Electronic air cleaners use a variety of mechanisms to clean the air, including physical filters, ionization and ozone generation. Forced-air units draw room air through a physical filter to trap contaminants, while ionizers and ozone generators rely on the behavior of particles to remove contaminants from the air and room.
One of the most common types of filters used in air cleaners is the HEPA filter. This filter is usually rated to remove 99.97 percent of contaminants larger than 0.3 microns in size and is very effective in reducing pollen, dust and animal dander in a room's air. The filter is sometimes paired with an activated charcoal filter that serves as a pre-filter and also deodorize the air that passes through the unit.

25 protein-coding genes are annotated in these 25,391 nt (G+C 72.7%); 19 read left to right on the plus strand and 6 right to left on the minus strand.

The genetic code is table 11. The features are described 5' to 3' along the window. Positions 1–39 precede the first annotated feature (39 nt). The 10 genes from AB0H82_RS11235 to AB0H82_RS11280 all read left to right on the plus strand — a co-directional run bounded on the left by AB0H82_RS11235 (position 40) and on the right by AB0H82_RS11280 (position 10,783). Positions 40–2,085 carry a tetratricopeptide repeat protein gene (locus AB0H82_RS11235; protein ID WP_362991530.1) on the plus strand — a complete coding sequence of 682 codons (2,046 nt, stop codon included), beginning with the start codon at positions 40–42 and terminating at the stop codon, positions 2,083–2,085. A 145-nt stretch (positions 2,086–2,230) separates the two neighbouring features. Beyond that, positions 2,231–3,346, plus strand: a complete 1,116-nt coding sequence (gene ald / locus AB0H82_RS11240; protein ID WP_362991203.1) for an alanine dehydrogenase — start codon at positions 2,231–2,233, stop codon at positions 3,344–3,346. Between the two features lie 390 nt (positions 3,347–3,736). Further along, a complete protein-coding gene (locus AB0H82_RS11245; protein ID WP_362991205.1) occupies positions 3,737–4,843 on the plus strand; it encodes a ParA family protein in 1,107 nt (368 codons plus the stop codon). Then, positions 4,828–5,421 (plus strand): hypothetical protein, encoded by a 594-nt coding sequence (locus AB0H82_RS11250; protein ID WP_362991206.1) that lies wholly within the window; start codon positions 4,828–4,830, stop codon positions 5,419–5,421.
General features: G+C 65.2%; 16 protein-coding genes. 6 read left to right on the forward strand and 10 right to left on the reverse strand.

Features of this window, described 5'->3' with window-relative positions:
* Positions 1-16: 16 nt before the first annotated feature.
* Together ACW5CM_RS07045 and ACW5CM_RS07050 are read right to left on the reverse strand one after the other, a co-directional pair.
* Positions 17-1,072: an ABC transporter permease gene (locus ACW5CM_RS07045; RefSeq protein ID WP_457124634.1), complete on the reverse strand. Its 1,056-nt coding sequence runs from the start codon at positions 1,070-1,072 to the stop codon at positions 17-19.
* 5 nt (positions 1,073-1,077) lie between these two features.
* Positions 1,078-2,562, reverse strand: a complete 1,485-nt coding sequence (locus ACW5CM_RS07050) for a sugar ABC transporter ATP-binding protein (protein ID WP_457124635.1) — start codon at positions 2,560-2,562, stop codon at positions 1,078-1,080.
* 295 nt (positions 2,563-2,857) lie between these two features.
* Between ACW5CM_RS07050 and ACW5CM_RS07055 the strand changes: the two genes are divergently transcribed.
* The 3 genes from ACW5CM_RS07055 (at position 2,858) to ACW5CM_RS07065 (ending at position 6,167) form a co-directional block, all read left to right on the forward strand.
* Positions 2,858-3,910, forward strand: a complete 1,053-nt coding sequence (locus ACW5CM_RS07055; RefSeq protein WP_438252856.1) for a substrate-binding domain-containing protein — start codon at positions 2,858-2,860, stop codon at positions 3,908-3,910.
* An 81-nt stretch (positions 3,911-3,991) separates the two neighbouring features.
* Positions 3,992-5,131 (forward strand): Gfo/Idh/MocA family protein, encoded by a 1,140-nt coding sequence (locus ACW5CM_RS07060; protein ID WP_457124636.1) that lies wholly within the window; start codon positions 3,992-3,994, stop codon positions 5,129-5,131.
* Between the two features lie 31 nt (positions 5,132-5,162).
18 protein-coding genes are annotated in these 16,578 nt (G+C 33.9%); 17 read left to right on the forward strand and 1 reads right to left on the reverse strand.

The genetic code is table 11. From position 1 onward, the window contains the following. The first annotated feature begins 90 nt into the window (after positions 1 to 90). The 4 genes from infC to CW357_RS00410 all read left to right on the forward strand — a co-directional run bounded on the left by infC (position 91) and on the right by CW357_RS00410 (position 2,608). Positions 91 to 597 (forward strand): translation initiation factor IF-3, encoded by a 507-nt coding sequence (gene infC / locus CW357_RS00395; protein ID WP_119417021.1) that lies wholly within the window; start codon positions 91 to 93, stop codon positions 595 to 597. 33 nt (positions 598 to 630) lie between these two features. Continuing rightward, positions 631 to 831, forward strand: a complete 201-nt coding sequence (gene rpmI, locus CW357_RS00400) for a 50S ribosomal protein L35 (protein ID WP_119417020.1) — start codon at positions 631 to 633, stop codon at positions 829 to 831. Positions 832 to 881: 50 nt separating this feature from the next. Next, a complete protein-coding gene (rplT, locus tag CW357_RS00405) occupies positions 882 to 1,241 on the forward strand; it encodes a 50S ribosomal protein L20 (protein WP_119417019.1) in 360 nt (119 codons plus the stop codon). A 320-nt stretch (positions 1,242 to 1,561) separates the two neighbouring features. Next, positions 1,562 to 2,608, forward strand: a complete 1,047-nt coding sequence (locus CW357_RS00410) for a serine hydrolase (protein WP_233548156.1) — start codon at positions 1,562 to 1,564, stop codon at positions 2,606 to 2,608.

An ionizer charges particles in the air that attract dust, pollen and other physical contaminants. This causes the allergens to become attracted to one another, clumping and falling out of the air column or sticking to surfaces in the room. While this may take the particles out of the air stream, unless they are vacuumed away, they remain present.
Ozone generators create unstable ozone molecules with extra oxygen atoms that react with contaminants, destroying micro-organisms. These devices can be useful for decontaminating rooms and destroying bacteria, but the concentrations of ozone needed to perform this task can be hazardous to human health. Most commercial ozone generators cannot produce antimicrobial results and are more likely to generate respiratory issues than noticeably clean the air.